The global containership orderbook, seen as a percentage of the world fleet, has dropped to its lowest level in more than 20 years, new analysis from Alphaliner reveals.
Alphaliner’s July data shows the boxship orderbook-to-fleet ratio now stands at 9.4% or 2.21m teu, marking the first time this key indicator has ducked below the 10% mark this century. The boxship order book has been declining for the last four years. Back in July 2016 there was 3.55m teu of boxships on order.
“The fact that the decline already began four years ago means that the ongoing COVID-19 scare and its knock-on effects on the global economy and the liner trades are not solely to blame for the recent dry spell,” Alphaliner noted in its latest weekly report.
Evergreen and CMA CGM are the two carriers with the largest orderbooks currently.
The current orderbook also shows the vessel pipeline has gaps in several size ranges. For instance, remarkably there are no ships on order in the size range from 4,000 to 9,999 teu except two 5,295 teu sisters that are still on the books of defunct Zhejiang Oahu, a shipyard that went bankrupt in 2018.
With so few newbuilds, the container shipping fleet is getting nearer to a better supply/demand equilibrium, especially with scrapping volumes picking up. With August just around the corner, container shipping demolition has already hit a 41-month high in July, reaching 52,800 teu and thereby surpassing the 50,500 teu demolished in June. In the first seven months of the year, a total of 152,800 teu have been demolished, a 26.3% rise from the same period last year, according to data published by BIMCO today.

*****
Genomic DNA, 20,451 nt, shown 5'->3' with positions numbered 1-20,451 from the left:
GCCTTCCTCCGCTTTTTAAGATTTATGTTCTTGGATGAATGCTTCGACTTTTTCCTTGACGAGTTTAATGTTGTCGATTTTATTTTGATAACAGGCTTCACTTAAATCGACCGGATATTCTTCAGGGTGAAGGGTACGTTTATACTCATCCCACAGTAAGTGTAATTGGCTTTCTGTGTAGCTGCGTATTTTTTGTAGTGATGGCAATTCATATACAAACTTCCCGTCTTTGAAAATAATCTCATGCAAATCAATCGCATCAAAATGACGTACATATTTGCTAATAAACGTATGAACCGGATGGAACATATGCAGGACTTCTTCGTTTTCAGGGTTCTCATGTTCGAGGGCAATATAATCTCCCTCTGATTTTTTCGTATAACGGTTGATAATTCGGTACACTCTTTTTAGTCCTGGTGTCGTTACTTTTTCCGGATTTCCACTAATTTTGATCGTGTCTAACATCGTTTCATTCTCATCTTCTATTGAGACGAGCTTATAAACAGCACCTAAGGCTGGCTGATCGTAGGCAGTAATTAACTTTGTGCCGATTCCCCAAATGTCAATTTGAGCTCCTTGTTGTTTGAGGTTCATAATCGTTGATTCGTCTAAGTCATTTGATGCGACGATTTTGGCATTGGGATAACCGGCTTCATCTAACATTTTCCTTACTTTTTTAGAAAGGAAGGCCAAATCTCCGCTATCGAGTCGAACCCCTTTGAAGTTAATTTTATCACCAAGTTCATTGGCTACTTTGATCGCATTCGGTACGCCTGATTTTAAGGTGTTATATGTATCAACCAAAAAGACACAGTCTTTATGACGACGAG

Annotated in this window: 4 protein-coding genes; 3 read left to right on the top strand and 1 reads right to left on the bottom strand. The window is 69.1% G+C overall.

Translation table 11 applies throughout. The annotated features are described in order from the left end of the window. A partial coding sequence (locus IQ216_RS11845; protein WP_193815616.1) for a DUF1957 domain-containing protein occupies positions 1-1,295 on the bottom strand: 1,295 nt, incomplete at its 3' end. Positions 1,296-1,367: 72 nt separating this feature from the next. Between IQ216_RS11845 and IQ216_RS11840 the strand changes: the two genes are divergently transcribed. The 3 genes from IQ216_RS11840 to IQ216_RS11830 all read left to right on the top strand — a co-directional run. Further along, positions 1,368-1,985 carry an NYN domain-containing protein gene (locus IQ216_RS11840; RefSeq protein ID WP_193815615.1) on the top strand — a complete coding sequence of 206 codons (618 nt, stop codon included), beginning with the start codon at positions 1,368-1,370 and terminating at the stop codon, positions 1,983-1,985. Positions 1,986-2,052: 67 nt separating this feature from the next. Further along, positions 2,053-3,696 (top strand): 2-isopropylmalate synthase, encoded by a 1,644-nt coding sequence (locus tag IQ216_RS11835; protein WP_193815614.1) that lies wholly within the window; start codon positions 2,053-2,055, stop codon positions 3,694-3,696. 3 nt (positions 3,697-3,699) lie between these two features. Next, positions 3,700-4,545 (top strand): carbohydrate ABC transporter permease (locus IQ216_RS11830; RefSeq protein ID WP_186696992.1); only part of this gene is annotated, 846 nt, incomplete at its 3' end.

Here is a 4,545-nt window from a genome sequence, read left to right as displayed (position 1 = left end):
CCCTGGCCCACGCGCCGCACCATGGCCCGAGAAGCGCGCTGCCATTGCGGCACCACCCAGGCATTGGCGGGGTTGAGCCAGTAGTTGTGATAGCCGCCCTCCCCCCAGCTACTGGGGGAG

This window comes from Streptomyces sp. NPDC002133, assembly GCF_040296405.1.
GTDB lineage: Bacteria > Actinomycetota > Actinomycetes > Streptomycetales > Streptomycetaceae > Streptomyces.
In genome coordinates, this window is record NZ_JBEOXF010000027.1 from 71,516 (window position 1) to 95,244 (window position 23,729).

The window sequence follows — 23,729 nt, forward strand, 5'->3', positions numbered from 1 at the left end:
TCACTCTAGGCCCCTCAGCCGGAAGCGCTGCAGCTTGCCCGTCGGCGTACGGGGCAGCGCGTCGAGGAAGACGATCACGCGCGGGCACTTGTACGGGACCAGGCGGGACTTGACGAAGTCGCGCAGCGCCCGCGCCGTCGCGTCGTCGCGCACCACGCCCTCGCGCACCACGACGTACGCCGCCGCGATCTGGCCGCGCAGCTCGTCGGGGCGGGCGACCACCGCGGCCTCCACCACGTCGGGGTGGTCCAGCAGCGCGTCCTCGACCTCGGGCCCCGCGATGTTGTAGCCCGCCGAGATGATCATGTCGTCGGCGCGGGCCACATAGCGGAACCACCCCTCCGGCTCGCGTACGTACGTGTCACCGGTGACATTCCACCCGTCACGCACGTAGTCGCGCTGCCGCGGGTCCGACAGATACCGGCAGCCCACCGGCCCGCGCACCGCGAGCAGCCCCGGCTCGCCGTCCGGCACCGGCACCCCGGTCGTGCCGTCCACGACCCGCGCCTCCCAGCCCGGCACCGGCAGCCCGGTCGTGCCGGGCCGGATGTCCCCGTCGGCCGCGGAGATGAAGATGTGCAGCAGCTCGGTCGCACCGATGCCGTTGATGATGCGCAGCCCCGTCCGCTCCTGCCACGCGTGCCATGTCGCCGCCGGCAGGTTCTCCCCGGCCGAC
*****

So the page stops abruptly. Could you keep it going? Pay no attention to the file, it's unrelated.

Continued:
Shipowners refraining from ordering new ships is not unique to the box trades. Splash reported earlier this month how new shipbuilding orders across all sectors in the first half declined 57% to the lowest levels seen this century, according to data from Clarkson Research Services. Just 269 ships – equivalent to 5.75m cgt – were contracted in the first six months around the world, putting many yards in jeopardy of running out of business in the coming year.
Commenting on the plight shipyards face today, Dag Kilen, head of research at Fearnleys, said owners were holding back from putting pen to paper for new tonnage over the uncertain green regulatory framework ahead.
“Covid is part of the explanation, but it was a weakening trend there already before Covid which stems from uncertainty on what to do about propulsion and coming stricter emission regulations,” Kilen said.
A report from Danish Ship Finance published in May suggested there will be more than 200 yard closures in the coming months and years.
Half of active yards have not seen any new orders since 2018 and orderbooks are now petering out for many shipbuilders.
Global yard capacity totals 56m cgt, divided between 281 yards. Since 2013, more than 240 yards with a combined capacity of 16m cgt have left the industry. However, much more capacity needs to close, the report suggests.